Well, hell, yet another fine Canadian product.
    Speaking of fine Canadian products and favorite things, you never did tell us if you got a glimpse (or more) of the fine Canadian product, the lovely green-eyed Alan Doyle.
    I am so chuffed you’re coming to Rhinebeck!
    QJoe’s coming, and Marilyn Roberts, and me!
    You can finally meet Selma the axe-murderer.

  28. Awe inspiring….stunning, simply stunning….I have tears of joy in my eyes…just knowing that such beautiful fibers exsist….sigh…someday, GOD as my witness, I will have these yarns….

  29. I love the fleece artist boucle yarns. I have some rapunzel and some goldilocks:) It’s too bad that you didn’t actually make it to the Halifax area. If you actually go to the Fleece Artist, Catherine has a sale basket of odds and ends that allows me to buy yarn every time I manage to get a ride out there. We sure do have some lovely yarn places out here in Nova Scotia. I haven’t been to Baadeck yarns but as somebody mentioned there are actually a couple of places, one in Halifax (LK Yarns) and also the new shop Tangled Skeins, that carry fleece artist yarn. I have also been hearing great things about:
    (don’t know if that will show up as a link)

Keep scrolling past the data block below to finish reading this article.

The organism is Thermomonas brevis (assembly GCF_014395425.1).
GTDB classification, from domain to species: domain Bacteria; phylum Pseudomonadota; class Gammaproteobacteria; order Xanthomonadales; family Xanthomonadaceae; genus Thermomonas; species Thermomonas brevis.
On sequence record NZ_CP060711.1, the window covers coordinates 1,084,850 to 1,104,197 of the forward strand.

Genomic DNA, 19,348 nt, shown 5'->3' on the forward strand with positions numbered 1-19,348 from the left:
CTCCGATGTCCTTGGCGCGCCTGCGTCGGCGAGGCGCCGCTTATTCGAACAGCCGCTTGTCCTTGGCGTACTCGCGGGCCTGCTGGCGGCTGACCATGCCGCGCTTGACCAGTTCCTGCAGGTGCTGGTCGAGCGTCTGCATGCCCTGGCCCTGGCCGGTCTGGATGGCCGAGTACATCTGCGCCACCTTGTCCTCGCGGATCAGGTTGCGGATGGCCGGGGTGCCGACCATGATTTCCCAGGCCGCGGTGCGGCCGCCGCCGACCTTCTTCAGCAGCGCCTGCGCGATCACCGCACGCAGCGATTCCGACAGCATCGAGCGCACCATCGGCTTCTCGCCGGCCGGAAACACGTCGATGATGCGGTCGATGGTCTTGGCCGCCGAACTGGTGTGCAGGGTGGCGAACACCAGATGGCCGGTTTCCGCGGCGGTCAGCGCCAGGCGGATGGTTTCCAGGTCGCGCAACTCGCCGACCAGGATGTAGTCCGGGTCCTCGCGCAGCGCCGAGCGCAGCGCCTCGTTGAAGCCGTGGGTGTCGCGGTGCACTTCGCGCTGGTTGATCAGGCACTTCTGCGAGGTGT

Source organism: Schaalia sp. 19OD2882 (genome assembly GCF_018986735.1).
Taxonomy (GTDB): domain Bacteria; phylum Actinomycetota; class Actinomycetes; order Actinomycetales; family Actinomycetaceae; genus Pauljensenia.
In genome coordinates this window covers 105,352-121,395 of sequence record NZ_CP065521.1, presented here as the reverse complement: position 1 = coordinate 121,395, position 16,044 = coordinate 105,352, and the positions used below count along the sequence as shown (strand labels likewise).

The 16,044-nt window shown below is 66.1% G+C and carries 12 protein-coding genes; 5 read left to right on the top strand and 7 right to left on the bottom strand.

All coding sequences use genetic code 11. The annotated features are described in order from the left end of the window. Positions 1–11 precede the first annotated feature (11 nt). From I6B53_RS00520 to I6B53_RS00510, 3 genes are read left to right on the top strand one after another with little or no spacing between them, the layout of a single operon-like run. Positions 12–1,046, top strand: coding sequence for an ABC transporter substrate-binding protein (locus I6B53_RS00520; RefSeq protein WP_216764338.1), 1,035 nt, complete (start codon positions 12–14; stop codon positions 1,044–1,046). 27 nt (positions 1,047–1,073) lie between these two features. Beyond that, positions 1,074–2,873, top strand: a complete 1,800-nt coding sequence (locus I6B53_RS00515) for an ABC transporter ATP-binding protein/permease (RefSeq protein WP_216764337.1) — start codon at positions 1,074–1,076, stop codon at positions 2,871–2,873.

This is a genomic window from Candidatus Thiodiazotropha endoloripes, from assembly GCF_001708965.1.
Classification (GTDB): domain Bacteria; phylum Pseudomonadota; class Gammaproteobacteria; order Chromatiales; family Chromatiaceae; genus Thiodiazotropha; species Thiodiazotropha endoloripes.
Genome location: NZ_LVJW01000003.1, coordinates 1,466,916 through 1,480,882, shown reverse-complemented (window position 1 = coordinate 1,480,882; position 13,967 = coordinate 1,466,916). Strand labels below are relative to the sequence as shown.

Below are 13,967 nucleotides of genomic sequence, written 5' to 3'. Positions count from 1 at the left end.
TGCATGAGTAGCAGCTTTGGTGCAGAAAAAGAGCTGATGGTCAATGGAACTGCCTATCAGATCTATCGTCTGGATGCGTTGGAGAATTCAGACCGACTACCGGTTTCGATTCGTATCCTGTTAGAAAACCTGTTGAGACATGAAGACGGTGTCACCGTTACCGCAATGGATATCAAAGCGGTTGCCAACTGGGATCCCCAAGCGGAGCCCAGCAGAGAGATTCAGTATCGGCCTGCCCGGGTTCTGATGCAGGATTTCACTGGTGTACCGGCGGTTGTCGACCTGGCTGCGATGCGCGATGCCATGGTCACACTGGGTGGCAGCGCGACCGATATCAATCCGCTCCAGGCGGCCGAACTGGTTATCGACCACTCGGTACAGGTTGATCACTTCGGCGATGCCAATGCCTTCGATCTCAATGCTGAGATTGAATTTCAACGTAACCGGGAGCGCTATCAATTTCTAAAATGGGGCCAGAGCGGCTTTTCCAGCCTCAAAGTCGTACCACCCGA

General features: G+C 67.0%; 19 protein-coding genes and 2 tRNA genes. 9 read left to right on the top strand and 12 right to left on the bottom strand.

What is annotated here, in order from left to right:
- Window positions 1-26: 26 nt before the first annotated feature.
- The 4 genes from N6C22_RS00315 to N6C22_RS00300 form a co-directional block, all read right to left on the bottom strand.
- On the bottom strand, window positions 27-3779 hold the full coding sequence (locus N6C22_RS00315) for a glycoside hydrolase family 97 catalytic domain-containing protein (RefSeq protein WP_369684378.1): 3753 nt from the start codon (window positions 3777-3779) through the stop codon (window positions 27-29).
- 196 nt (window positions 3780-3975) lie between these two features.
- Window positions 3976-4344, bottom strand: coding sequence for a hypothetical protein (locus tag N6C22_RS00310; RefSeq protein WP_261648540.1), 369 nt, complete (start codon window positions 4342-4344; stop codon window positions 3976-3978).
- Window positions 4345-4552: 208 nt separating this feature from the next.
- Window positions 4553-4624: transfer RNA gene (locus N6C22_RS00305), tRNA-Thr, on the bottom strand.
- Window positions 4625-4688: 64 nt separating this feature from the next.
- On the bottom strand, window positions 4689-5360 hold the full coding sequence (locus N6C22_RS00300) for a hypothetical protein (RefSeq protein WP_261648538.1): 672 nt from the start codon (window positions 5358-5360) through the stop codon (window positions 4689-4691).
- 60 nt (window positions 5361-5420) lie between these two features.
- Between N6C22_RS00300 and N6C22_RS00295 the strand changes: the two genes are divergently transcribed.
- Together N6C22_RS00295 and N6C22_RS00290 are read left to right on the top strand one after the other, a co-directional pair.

Susanna in Halifax, NS

  30. Oh.. oh… pretty… oh….
    You certainly improved my horrible horrible crappy horrible evening. (Check the blog in a few minutes if you’re curious about my current plague of misfortunes.) Thanks!

  31. You’re not the only one with souvenier sock yarn! My first pair of Opal Socks I think of as my MN socks. I didn’t purchase the yarn in MN, but started the socks on my trip back home to visit and the colors are very much like the colors of MN in early June.

  32. Harlot dear, you’re not the only one to purchase sock yarn as a souvenir — I did so in Vienna last summer, even down to purchasing Opal. Resulting purple striped socks are my current faves, demo’ed on my knitting page. (And if you look on that page, I swear I developed the poncho pattern on top independently!)

  33. Yarn Harlot on a Yarn Diet? I’m not buying it, sister. See you at Rhinebeck. Shall we all wear nametags with proper and blog name?